Thursday, 26 May 2011

Long live Committees! Why Clegg's NHS intervention is good for democracy.

A Radical Liberal's Perspective is going to issue a vague general rule here, something this blog will avoid doing too often, it is that: the longer a bill is debated and evidence from experts is brought in, the better the bill will become. This might seem like nonsense, either you agree with a bill or you don't; there can't be a 'good' bill. Well obviously there can, this blog disagrees strongly with Blair's Terrorism Act but it also resents the poor quality of the bill. The bill has allowed councils to use it to snoop on their residents for a variety of reasons that have nothing to do with terrorism, this was never the intention of the bill and so it must be concluded that it is a poor bill.

There was one small constitutional reform that Blair's government did that amazingly actually did strengthen the Commons. They reformed the committee reading stage, changing the stage from 'standing committees' to 'public bill committees'. The change was not just cosmetic though, MP's in these committees are now allowed to take evidence from experts on the bills they are discussing, a fairly obvious and simple change.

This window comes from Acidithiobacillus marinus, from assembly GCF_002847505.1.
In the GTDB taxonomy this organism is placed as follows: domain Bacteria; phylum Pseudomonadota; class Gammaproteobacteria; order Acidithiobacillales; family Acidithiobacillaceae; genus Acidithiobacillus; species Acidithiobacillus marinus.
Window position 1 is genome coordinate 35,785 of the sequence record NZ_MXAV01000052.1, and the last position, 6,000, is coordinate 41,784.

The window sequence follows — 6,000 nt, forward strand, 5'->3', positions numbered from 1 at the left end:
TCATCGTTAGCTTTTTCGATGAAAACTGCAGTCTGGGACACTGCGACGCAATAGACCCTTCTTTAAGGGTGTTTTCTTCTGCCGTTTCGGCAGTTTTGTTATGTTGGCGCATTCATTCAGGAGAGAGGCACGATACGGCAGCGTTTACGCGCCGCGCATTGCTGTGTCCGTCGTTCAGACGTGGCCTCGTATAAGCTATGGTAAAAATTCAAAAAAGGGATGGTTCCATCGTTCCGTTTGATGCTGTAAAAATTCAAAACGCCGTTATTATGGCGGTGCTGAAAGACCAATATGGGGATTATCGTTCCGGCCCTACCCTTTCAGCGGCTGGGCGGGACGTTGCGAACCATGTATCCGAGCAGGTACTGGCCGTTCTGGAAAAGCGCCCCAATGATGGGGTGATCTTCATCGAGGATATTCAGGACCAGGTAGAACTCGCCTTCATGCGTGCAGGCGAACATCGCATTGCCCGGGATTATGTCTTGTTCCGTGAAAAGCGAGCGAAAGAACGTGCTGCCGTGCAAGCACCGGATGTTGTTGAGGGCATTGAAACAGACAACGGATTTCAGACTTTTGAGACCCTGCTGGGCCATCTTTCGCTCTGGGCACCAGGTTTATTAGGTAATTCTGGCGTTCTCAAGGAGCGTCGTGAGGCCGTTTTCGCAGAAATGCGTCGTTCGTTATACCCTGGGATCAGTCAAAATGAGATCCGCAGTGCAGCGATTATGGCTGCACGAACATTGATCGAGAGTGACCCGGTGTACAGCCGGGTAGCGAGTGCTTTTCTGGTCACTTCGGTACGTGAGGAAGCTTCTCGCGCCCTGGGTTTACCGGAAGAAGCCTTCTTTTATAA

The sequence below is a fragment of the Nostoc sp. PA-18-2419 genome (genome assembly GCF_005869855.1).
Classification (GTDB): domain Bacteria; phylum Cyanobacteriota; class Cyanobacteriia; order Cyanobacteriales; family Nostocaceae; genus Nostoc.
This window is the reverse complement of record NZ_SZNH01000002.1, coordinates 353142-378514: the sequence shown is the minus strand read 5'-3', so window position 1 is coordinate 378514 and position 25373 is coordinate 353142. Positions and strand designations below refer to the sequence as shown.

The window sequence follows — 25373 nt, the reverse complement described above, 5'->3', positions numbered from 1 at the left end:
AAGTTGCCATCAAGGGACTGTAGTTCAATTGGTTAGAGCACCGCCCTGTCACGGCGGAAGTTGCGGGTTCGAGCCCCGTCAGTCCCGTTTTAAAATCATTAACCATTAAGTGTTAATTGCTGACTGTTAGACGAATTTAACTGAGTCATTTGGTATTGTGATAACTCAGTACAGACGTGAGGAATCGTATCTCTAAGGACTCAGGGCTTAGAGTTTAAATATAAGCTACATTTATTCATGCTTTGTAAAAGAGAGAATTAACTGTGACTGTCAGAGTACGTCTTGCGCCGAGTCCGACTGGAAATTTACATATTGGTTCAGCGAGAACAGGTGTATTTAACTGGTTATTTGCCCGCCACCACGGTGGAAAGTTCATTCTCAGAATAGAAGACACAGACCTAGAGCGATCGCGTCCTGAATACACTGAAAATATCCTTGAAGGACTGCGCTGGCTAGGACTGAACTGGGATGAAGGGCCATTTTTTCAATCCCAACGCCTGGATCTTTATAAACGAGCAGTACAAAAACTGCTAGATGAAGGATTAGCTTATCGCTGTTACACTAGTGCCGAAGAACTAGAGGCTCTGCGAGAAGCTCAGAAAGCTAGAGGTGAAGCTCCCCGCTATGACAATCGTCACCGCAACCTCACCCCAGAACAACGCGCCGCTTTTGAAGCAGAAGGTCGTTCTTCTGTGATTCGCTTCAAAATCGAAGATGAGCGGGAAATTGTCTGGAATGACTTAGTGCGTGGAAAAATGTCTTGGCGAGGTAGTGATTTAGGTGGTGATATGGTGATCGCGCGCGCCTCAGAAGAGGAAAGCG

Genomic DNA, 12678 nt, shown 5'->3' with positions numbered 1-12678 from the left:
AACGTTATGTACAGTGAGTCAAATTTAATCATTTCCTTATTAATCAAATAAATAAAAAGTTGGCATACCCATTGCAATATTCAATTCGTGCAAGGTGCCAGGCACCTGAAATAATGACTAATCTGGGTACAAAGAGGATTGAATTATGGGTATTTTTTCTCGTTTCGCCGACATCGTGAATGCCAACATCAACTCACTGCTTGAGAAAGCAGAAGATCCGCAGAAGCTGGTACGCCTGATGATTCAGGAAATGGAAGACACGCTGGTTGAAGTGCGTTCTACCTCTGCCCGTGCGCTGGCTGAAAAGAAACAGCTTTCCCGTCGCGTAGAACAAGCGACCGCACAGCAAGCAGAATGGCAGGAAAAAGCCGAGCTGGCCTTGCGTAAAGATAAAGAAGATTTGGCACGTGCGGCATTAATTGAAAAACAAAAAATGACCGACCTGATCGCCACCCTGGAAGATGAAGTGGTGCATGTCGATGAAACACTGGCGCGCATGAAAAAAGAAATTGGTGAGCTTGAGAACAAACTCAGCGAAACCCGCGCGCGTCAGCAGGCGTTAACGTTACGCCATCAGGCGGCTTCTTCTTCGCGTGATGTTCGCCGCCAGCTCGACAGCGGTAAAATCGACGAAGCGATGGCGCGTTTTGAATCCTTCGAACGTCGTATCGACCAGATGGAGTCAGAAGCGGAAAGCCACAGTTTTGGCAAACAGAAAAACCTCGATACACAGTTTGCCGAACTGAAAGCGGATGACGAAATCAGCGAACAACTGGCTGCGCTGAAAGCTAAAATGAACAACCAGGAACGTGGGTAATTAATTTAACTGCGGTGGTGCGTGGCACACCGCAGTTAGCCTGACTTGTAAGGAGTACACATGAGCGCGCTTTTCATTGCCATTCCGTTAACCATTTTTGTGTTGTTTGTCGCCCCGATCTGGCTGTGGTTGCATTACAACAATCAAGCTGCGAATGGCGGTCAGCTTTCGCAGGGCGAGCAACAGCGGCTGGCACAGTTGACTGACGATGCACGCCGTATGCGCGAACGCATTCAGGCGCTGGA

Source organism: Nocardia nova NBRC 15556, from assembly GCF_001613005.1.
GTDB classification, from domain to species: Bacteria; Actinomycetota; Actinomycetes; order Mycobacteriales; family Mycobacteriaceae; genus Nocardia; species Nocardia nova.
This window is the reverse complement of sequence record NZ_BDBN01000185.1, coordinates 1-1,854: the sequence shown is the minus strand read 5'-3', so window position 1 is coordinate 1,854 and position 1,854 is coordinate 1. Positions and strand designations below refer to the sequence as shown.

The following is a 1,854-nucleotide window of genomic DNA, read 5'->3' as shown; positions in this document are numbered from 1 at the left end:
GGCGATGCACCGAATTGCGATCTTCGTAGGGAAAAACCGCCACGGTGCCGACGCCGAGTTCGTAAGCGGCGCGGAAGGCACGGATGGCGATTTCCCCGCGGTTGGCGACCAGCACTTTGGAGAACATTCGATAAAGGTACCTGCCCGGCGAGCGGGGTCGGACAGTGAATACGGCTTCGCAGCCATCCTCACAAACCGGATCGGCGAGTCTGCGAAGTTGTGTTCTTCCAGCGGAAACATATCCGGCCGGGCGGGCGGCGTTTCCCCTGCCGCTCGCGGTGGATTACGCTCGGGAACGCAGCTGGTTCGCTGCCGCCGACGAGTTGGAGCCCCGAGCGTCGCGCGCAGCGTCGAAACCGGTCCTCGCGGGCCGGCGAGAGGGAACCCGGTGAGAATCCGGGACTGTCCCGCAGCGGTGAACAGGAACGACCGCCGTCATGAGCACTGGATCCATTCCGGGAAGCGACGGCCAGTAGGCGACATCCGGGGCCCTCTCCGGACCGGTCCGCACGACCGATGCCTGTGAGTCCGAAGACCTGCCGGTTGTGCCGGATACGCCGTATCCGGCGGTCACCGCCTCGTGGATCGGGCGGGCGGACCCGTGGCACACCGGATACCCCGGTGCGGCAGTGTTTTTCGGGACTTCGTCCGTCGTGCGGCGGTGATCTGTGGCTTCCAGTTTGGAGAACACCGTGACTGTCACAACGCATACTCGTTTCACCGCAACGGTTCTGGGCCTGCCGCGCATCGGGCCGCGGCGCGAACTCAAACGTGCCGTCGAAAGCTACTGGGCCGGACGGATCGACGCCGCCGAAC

A Radical Liberal's Perspective believes that strong parliamentary committees are a good thing. The committee stage of a bill is a very important point where serious discussion and reform of a badly written bill can take place. Clegg referring the NHS bill back to the committee stage is a good example of sensible democracy. The bill clearly has not got a mandate from the floor of the house to go to a vote yet, there is no where near a consensus on what should be in it from either side. Under this countries last government this blog is fairly sure that the idea of sending a bill through any part of parliament twice would be seen as heresy.

A Radical Liberal's Perspective concludes that respecting parliament and respecting the stages of consideration a bill goes through is ultimately very good for democracy in this country and is a step on the long road to a parliament that can hold our executive to account properly, so for this tiny constitutional symbolic gesture; we applaud Clegg.

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